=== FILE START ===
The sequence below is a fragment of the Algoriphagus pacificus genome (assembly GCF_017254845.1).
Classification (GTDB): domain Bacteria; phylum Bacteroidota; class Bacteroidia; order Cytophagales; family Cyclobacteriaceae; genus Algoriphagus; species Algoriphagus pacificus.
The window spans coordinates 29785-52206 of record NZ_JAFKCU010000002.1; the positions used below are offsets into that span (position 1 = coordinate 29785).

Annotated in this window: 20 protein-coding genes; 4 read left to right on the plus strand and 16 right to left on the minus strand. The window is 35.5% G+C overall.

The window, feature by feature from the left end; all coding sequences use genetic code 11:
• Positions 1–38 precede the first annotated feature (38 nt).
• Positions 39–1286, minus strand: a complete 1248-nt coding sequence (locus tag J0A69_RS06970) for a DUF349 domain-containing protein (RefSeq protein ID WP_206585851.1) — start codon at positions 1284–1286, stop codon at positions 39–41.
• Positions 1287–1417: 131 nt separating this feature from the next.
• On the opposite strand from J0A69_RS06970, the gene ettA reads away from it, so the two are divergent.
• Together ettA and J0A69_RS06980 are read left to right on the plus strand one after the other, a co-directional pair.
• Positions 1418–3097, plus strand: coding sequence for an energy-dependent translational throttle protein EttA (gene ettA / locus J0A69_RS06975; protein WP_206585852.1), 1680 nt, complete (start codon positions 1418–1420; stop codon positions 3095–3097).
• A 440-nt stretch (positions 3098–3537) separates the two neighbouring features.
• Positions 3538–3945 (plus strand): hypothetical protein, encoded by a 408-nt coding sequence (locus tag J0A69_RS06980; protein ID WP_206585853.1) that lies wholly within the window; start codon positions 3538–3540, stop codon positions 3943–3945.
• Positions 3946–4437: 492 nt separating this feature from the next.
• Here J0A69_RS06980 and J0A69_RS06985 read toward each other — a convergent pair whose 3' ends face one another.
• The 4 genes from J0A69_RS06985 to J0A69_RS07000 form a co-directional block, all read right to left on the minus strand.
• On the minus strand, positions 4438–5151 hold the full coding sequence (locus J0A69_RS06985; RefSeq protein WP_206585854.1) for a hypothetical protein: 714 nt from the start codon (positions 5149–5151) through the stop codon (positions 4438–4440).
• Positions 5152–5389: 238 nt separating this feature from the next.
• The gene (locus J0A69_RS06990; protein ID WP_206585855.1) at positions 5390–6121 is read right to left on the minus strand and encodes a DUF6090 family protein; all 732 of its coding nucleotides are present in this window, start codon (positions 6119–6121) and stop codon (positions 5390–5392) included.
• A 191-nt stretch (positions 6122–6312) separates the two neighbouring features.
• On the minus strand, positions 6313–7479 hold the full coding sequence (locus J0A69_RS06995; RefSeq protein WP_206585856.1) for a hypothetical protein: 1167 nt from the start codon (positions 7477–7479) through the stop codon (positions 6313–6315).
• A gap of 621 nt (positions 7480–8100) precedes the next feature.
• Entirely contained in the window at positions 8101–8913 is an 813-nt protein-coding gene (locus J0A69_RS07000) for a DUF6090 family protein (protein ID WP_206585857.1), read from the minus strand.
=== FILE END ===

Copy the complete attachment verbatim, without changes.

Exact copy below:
The sequence below is a fragment of the Algoriphagus pacificus genome (assembly GCF_017254845.1).
Classification (GTDB): domain Bacteria; phylum Bacteroidota; class Bacteroidia; order Cytophagales; family Cyclobacteriaceae; genus Algoriphagus; species Algoriphagus pacificus.
The window spans coordinates 29785-52206 of record NZ_JAFKCU010000002.1; the positions used below are offsets into that span (position 1 = coordinate 29785).

Annotated in this window: 20 protein-coding genes; 4 read left to right on the plus strand and 16 right to left on the minus strand. The window is 35.5% G+C overall.

The window, feature by feature from the left end; all coding sequences use genetic code 11:
• Positions 1–38 precede the first annotated feature (38 nt).
• Positions 39–1286, minus strand: a complete 1248-nt coding sequence (locus tag J0A69_RS06970) for a DUF349 domain-containing protein (RefSeq protein ID WP_206585851.1) — start codon at positions 1284–1286, stop codon at positions 39–41.
• Positions 1287–1417: 131 nt separating this feature from the next.
• On the opposite strand from J0A69_RS06970, the gene ettA reads away from it, so the two are divergent.
• Together ettA and J0A69_RS06980 are read left to right on the plus strand one after the other, a co-directional pair.
• Positions 1418–3097, plus strand: coding sequence for an energy-dependent translational throttle protein EttA (gene ettA / locus J0A69_RS06975; protein WP_206585852.1), 1680 nt, complete (start codon positions 1418–1420; stop codon positions 3095–3097).
• A 440-nt stretch (positions 3098–3537) separates the two neighbouring features.
• Positions 3538–3945 (plus strand): hypothetical protein, encoded by a 408-nt coding sequence (locus tag J0A69_RS06980; protein ID WP_206585853.1) that lies wholly within the window; start codon positions 3538–3540, stop codon positions 3943–3945.
• Positions 3946–4437: 492 nt separating this feature from the next.
• Here J0A69_RS06980 and J0A69_RS06985 read toward each other — a convergent pair whose 3' ends face one another.
• The 4 genes from J0A69_RS06985 to J0A69_RS07000 form a co-directional block, all read right to left on the minus strand.
• On the minus strand, positions 4438–5151 hold the full coding sequence (locus J0A69_RS06985; RefSeq protein WP_206585854.1) for a hypothetical protein: 714 nt from the start codon (positions 5149–5151) through the stop codon (positions 4438–4440).
• Positions 5152–5389: 238 nt separating this feature from the next.
• The gene (locus J0A69_RS06990; protein ID WP_206585855.1) at positions 5390–6121 is read right to left on the minus strand and encodes a DUF6090 family protein; all 732 of its coding nucleotides are present in this window, start codon (positions 6119–6121) and stop codon (positions 5390–5392) included.
• A 191-nt stretch (positions 6122–6312) separates the two neighbouring features.
• On the minus strand, positions 6313–7479 hold the full coding sequence (locus J0A69_RS06995; RefSeq protein WP_206585856.1) for a hypothetical protein: 1167 nt from the start codon (positions 7477–7479) through the stop codon (positions 6313–6315).
• A gap of 621 nt (positions 7480–8100) precedes the next feature.
• Entirely contained in the window at positions 8101–8913 is an 813-nt protein-coding gene (locus J0A69_RS07000) for a DUF6090 family protein (protein ID WP_206585857.1), read from the minus strand.